When a baby wakes early in the morning, it can set the tone for a long day for the family. Let’s start by defining early morning waking. If your baby wakes between 4-6am and is ready to start the day, this is definitely baby waking up too early. Waking anytime before 4am is considered a night waking. Generally, it is common for 6-7am to be the hour many babies naturally wake for the day.
Is Baby Waking Up Too Early?
Early morning wakings are more challenging for babies than night wakings because the sleep pressure is lower. As the night progresses and a baby wakes sometime after 4am but before 6am and has been sleeping since 7pm, your baby has likely slept about 9 hours. That is great, but the ideal target is closer to 11-12 hours for night time sleep. Just as adults sometimes struggle with falling back to sleep after waking in the same 4-6am timeframe so do babies. The difference is we know it is too early to start our day, but the babies don’t know that. Here are some questions to ask to determine why your baby is waking early in the morning and how you might coach her to break that cycle.
1. Is it too bright in your baby’s room?
Particularly with the recent changing of the clocks and Summer months arriving, there is more sunlight between 4-6am than during the Winter months. Sunlight creeping in around shades can signal to a baby it is morning since the room is brighter than it was during the night. Babies associate light with awake time. If your baby is struggling with early morning waking and you can go into her room and see your hand in front of your face then it may just be too bright and could be the cause of her starting her day so early. A quick fix can be to grab some suction cup black out shades to affix to the nursery windows. Pairing the black out shades with curtains to help any brightness from peeking around the edges may be all you need to do to solve this early morning issue for your baby.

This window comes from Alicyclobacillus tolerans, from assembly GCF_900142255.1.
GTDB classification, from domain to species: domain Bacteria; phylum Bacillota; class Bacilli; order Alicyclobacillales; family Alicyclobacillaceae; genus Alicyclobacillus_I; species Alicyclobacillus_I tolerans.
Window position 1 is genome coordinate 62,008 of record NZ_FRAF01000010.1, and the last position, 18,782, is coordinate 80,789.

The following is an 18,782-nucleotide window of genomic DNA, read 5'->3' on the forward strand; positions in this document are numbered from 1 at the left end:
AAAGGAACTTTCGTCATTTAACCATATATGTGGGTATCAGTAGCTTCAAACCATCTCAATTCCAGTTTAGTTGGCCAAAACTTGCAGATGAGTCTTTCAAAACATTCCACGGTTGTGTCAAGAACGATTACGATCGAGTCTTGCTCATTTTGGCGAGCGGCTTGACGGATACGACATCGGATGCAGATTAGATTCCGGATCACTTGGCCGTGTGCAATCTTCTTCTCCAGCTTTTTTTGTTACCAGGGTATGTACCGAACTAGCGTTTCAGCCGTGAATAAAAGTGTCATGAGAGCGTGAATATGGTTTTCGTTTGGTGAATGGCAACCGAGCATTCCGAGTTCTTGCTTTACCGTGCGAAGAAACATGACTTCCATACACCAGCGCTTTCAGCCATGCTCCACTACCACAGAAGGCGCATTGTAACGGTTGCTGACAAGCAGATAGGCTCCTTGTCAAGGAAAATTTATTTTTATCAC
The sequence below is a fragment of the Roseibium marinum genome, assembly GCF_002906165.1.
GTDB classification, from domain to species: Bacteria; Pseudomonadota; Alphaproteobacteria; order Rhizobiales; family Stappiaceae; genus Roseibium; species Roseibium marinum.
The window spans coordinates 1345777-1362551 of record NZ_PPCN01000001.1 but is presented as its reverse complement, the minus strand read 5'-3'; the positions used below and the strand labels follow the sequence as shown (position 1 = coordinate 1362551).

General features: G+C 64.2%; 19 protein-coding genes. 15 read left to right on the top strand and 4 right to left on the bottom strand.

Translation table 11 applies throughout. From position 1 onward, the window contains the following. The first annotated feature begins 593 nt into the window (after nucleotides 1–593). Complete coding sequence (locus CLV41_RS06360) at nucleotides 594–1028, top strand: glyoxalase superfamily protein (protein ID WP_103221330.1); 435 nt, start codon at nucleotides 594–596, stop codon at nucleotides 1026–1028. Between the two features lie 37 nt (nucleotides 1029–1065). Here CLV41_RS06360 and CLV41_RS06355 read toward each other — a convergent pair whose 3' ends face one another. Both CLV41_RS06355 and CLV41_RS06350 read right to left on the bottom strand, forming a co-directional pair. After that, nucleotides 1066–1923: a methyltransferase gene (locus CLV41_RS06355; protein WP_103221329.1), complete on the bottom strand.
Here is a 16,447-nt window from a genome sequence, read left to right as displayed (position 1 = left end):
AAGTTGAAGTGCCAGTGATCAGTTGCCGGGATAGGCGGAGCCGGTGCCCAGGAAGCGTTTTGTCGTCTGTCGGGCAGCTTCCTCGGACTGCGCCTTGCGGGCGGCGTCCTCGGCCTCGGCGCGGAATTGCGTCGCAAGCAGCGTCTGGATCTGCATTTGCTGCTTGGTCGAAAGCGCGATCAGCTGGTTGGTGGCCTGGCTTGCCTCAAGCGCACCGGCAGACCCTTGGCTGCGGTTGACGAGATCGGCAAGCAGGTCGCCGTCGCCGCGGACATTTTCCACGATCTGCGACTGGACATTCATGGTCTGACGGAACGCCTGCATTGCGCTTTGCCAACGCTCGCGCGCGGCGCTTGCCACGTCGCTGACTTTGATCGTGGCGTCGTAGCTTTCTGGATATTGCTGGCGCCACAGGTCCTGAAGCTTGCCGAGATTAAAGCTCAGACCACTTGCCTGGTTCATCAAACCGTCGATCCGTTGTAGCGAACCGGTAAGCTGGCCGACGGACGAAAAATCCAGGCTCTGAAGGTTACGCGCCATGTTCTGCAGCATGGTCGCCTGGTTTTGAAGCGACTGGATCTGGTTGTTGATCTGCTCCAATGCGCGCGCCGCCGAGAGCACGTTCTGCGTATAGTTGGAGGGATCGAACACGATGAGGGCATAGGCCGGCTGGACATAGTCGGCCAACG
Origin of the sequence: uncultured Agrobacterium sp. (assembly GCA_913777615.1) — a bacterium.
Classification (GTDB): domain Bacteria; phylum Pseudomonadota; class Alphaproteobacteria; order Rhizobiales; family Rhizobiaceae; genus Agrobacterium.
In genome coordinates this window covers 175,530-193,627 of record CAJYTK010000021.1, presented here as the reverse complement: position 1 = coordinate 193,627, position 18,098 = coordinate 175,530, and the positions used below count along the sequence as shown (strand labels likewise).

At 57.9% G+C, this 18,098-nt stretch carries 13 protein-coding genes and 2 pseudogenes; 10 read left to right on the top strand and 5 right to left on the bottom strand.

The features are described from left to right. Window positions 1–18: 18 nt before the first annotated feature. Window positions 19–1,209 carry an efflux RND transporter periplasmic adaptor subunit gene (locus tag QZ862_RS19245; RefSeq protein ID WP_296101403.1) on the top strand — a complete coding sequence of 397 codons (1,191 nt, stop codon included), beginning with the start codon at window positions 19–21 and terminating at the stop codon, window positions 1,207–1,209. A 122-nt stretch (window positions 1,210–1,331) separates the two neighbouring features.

2. Is your baby’s bedtime too late?
I know it seems contradictory, but often pushing a bedtime slightly earlier can make a huge impact on resolving early morning wakings. It may be that the wake window before your baby goes to bed is too long, so she is starting her night overtired and waking early. Try playing with bedtime and adjusting it back by 15 minutes each night until the early mornings start to be less of a problem. Additionally, if your baby has a bedtime closer to 8pm because you are shooting for a 7-8am wake up time, you may be setting an unrealistic goal. Most babies’ sleep rhythms align with starting their day between 6-7am. Life happens and your baby may have an occasional bedtime of 8pm. However, the most ideal bedtime window is between 7-8pm. Keep reading for suggested wake windows for the last segment of your baby’s day leading into bedtime.
3. Is the first nap too early?
If your baby wakes early and you’re starting her day at 5am, for example, she might start showing cues she is ready for sleep before her appropriate wake window. Of course you read those cues and transition her to a nap. Unfortunately, providing that early nap before a full wake window has passed can reinforce an early wake up pattern and your baby’s body will treat this nap as an extension of night sleep. A way to break this habit, and ultimately the early wake pattern, is to support your baby in stretching that first wake window to fall within her normal range. It won’t happen all at once. To keep your baby awake a bit longer, try stretching the wake window 15 minutes longer every few days, until she is starting her first nap within an expected wake window. Below are suggested wake window ranges.
0-4 weeks old: 35-60 minutes
4-12 weeks old: 60-90 minutes
3-4 months old: 75-120 minutes
5-7 months old: 2-3 hours
7-10 months old: 2.5-3.5 hours
11-14 months old: 3-4 hours
14-24 months old: 4-6 hours
4. Is your baby getting the right amount of daytime sleep?